Late Access to HIV Care

Summer/Fall 2010

Not knowing one's HIV status can have serious health consequences, according to another recent study published in the June 1, 2010, issue of Clinical Infectious Diseases. Keri Althoff from Johns Hopkins University and colleagues analyzed data from 44,491 HIV positive participants in the NA-ACCORD study, collected between January 1997 and December 2007.

The median age when first accessing HIV care increased over time, from 40 years in 1997 to 43 years in 2007. The median CD4 count also rose during this time span, from 256 to 317 cells/mm3. The percentage of people with a CD4 cell count of at least 350 cells/mm3 (the threshold for starting ART at the time of the analysis) increased from 38% in 1997 to 46% in 2007 -- but this still left 54% of participants eligible to start treatment when they first sought care. African Americans had a lower initial CD4 cell count than whites or Hispanics, on average, and they were more likely to be immediately eligible for ART.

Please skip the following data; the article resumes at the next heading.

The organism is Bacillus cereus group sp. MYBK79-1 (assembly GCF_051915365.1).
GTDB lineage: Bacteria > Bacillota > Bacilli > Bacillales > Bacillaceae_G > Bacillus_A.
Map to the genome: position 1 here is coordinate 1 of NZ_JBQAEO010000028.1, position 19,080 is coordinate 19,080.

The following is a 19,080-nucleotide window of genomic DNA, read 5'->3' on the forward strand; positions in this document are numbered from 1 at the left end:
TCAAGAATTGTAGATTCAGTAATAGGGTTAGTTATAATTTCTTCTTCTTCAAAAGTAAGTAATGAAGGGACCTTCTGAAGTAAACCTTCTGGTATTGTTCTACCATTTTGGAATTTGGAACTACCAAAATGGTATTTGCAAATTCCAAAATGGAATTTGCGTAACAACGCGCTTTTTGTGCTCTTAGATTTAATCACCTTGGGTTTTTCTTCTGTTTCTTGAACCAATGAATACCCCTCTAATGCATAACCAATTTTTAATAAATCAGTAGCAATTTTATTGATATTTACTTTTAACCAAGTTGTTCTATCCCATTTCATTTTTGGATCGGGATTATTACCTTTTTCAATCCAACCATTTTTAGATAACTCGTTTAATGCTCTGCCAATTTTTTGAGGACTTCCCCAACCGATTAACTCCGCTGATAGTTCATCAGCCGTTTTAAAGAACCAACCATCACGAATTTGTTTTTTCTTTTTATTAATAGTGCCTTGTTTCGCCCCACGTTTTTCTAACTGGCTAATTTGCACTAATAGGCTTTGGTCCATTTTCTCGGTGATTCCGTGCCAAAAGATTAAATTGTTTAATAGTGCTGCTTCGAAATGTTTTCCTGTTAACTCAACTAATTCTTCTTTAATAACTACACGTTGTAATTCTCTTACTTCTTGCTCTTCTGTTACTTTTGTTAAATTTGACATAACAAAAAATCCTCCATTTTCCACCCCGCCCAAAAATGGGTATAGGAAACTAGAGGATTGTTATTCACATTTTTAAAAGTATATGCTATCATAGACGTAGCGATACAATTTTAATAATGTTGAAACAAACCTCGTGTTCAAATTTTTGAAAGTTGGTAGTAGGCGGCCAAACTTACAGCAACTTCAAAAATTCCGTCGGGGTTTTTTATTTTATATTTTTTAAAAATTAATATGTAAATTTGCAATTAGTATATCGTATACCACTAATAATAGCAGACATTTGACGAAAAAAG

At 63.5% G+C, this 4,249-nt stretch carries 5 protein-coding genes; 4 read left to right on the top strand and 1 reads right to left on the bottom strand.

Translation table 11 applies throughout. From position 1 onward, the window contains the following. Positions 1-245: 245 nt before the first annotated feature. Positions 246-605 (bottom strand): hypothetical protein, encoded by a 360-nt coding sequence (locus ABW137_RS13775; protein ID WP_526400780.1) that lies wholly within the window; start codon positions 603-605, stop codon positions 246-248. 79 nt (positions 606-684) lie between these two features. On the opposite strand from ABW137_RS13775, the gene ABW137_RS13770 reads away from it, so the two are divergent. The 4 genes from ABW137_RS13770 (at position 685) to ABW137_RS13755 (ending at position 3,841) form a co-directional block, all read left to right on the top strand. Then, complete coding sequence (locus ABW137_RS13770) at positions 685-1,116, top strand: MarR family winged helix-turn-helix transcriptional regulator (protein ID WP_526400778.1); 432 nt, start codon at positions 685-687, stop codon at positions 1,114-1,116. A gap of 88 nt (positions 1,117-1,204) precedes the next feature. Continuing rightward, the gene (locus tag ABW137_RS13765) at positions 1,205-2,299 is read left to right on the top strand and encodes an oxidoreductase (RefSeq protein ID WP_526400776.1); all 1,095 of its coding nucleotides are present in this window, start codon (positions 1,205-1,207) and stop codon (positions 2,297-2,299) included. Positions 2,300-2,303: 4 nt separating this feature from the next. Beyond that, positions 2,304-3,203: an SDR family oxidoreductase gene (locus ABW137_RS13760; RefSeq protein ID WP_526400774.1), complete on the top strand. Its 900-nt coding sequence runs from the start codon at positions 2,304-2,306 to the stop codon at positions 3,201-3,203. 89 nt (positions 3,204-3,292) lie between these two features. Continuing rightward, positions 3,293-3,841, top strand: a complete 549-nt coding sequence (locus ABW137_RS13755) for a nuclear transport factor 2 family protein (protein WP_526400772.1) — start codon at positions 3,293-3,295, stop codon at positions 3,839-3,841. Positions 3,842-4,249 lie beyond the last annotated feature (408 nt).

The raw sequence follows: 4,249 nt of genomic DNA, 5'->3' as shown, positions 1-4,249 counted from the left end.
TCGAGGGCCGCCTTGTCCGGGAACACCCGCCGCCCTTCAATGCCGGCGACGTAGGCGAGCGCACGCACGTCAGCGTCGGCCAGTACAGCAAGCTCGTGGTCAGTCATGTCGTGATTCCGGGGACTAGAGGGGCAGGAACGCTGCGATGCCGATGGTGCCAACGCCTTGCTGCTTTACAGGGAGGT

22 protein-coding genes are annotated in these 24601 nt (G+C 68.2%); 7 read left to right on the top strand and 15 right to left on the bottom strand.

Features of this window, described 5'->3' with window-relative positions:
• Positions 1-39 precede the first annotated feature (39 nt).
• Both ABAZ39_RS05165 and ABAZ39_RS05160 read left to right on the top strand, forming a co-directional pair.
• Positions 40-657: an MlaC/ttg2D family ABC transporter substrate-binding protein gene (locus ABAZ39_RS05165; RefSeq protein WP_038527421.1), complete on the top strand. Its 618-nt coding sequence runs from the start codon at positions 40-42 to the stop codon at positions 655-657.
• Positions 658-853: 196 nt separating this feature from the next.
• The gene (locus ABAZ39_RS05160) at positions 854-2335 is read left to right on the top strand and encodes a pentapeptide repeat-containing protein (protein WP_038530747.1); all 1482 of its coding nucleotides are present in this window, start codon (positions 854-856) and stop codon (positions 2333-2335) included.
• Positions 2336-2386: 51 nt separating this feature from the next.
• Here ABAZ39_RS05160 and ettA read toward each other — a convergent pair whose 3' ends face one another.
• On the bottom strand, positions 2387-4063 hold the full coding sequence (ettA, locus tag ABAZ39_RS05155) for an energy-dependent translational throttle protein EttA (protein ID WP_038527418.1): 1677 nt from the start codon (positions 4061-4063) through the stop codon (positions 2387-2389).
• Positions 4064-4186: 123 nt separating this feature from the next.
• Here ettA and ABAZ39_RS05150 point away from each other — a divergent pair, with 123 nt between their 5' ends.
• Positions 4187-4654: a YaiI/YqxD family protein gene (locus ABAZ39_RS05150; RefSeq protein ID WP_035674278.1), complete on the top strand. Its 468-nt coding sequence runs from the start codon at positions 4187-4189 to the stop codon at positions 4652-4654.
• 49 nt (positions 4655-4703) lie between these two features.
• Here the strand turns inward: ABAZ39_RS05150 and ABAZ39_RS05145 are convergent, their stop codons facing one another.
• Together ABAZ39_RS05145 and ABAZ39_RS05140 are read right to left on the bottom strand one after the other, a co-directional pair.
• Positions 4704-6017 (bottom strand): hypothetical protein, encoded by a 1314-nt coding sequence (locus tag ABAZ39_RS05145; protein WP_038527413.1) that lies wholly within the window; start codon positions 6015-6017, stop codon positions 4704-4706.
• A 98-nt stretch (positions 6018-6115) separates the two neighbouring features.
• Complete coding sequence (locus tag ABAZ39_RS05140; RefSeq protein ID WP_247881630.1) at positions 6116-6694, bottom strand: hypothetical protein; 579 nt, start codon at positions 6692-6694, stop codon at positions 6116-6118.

Liz Highleyman ( is a freelance medical writer based in San Francisco.

This article was provided by San Francisco AIDS Foundation. It is a part of the publication Bulletin of Experimental Treatments for AIDS. Visit San Francisco AIDS Foundation's Web site to find out more about their activities, publications and services.

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